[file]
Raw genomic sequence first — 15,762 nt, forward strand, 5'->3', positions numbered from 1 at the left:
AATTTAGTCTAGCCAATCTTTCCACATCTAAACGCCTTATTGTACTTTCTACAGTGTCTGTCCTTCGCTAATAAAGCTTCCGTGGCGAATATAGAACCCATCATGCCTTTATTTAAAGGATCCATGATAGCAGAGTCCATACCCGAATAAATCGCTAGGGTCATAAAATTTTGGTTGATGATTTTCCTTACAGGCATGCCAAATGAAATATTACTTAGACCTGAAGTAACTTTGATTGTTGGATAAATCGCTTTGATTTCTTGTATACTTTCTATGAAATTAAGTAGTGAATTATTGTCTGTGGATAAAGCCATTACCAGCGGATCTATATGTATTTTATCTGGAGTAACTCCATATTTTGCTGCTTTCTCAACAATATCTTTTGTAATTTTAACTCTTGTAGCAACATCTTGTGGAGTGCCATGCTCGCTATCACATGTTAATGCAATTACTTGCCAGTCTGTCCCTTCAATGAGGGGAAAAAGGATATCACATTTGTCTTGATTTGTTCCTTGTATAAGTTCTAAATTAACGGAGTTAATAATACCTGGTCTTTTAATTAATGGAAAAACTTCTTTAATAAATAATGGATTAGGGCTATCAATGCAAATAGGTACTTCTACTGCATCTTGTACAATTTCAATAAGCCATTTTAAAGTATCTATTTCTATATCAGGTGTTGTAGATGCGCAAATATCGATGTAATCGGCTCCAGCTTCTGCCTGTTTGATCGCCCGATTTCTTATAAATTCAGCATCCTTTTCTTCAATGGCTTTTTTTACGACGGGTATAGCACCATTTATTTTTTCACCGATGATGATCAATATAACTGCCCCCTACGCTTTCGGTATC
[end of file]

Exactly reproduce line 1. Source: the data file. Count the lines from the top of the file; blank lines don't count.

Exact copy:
Raw genomic sequence first — 15,762 nt, forward strand, 5'->3', positions numbered from 1 at the left: